All of this isn’t to say that Brisbane is flawless. While writing might be solitary, poetry needs a community in the way that novels or essays arguably don’t. Poems need audiences to hear their aural qualities while conversations about poetics, the fundamental decisions and assumptions upon which a poem is constructed, are important to the continued development of poems and poets. From time-to-time I look enviously at Melbourne and Sydney. Both cities have healthy poetry scenes with public readings, reading groups and opportunities for conversations with poets. To get a fraction of what people in the southern cities enjoy, I started my own reading series, which hardly compares—mostly because there are simply more poets, both established and emerging, in those cities. I try to visit them both regularly to talk poetics and hear the latest gossip. People always ask me, particularly in Melbourne, if I’d consider relocating. I usually say I prefer the cinemas up here, but the reality is that diversity, of gender, of background, of perspective and yes, of geography, is important. We need more poets who are offering perspectives outside of the Melbourne-Sydney axis. This is as true of Brisbane poets as it is of Toowoomba poets as it is of Wagga Wagga poets as it is of Perth poets.
Technology, and social media in particular, has been a great boon for poets. Just as it has deleteriously allowed people to retreat into ever narrower slivers of political comfort, it has also allowed the adherents and proponents of fringe activities, like poetry, to build broad and enduring communities. I can, and regularly do, connect with poets from Gerringong to Takarazuka via Messenger or Twitter. Instantaneous communication is easy. In fact, I find my lack of academic poetry qualifications more dislocating than geography. Poetry has been swallowed verse and volta by the university and almost every poet I know has some kind of higher degree in the subject. There is a kind of academic language of work that I simply don’t speak and that is far more difficult to bridge than sliding into someone’s DMs.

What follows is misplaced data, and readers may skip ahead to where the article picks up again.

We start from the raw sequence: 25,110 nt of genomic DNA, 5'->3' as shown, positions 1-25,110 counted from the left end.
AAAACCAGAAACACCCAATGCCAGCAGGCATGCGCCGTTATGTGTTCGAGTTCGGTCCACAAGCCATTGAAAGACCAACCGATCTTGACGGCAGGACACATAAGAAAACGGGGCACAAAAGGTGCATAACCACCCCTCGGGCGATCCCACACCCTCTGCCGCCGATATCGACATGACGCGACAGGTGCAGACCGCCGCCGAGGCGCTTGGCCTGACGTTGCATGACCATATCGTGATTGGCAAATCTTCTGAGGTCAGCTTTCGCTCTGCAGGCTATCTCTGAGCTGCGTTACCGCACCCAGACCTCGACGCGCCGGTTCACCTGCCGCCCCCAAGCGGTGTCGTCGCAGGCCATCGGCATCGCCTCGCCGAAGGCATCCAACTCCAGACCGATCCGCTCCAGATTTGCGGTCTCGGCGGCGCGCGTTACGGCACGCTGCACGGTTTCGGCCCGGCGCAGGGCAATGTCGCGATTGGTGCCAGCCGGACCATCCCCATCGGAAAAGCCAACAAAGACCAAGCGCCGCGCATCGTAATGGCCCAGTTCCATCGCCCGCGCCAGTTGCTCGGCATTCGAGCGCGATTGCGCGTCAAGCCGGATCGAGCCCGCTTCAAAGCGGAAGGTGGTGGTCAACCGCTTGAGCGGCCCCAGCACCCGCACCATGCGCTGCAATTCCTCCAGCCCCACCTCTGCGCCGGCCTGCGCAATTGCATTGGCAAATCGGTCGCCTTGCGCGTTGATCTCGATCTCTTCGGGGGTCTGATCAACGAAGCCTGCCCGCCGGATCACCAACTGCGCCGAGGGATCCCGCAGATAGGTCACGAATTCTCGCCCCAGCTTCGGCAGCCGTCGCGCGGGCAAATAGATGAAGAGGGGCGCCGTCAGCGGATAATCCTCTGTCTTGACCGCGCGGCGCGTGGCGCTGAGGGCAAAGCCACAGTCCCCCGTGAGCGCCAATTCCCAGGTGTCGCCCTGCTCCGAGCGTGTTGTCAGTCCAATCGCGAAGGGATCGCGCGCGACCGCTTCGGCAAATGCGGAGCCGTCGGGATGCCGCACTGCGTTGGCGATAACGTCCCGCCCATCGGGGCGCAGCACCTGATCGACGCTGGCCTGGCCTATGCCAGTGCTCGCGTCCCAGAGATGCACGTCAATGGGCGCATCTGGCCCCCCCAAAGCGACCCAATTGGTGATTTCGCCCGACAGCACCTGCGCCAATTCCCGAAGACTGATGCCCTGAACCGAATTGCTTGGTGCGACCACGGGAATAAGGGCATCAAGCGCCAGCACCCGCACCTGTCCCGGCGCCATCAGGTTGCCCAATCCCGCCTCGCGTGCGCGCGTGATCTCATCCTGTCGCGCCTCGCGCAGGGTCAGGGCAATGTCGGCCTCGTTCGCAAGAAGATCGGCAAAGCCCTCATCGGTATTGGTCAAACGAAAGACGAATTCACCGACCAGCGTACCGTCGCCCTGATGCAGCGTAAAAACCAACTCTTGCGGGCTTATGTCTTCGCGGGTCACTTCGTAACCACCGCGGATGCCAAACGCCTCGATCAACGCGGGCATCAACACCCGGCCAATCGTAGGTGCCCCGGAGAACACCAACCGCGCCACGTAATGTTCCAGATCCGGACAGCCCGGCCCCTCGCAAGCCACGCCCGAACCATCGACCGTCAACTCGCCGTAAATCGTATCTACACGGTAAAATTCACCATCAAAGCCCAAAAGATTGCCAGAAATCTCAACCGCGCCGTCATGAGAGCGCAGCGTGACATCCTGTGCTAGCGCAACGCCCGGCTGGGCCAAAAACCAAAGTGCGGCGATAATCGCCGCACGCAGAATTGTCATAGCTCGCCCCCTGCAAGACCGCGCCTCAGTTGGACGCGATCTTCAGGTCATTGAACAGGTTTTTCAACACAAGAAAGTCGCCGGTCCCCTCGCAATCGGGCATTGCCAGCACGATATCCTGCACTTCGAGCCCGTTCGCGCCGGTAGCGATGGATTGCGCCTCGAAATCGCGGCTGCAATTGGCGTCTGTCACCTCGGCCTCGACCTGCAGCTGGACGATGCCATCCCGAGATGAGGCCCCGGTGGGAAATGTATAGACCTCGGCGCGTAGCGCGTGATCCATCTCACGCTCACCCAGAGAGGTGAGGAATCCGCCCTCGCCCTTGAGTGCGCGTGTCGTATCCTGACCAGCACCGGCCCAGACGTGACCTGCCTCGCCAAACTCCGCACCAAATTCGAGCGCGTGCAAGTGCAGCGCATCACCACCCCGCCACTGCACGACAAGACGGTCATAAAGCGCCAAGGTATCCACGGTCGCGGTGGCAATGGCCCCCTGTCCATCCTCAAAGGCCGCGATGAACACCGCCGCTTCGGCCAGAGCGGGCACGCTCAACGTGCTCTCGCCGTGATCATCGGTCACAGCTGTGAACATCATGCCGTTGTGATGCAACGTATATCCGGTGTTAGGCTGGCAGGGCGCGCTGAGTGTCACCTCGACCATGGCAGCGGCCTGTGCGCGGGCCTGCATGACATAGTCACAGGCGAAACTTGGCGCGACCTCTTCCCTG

For much of Johnno, Dante and Johnno shuffle through Brisbane’s pubs in a kind of torpor, maligning the city and longing for somewhere else. ‘Brisbane was nothing,’ Dante sneers at one point, ‘a city that blew neither hot nor cold, a place where nothing happened, and where nothing ever would happen, because it had no soul.’ But Dante was wrong. Malouf knew that when he wrote his novel memorialising a ramshackle Brisbane that was, by the time of its publication in 1975, long gone. And on top of that, people have lived in and told stories about this place for tens of thousands of years. This place matters because all places matter. Our lives, our small culture, are as worthy of depiction as anything else. The myth of exile, the idea that art happens elsewhere, persist because we, Brisbane artists, perpetuate it.
Obviously, the question of staying or going isn’t that simple, and as I write this, I can’t escape thinking of my two oldest friends in writing, both Brisbane-born and now in exile. Both have made undeniably substantial contributions to the fabric of this town’s literature. If there is anything that bugs me about their absence, it’s the proximity of their friendship, not where they do their writing. But I feel that I have a small opportunity to contribute to ending the myth just by staying and writing. It’s easy enough, because I love it here and I’m by no means alone. There are plenty of fine poets, and new ones emerge every year. Our literary scene might be small but it exists, and every line we write is a smaller rejoinder to the forlorn declaration of Dante and Johnno in the Criterion Bar, that this is ‘a place where poetry could never occur.’
Liam Ferney’s most recent collection is Hot Take (Hunter Publishing). It follows on from Content (Hunter Publishing) which was shortlisted for the Prime Minister’s Literary Awards and the Judith Wright Calanthe Award and Boom (Grande Parade Poets) which was shortlisted for Judith Wright Calanthe Aware and the Kenneth Slessor Prize for Poetry. He is a media manager, poet and aspiring left-back living in Brisbane.
*Editor’s note: Meanjin Quarterly acknowledges the irony of publishing a piece about staying in Brisbane when this publication itself moved to Melbourne from Brisbane in 1945.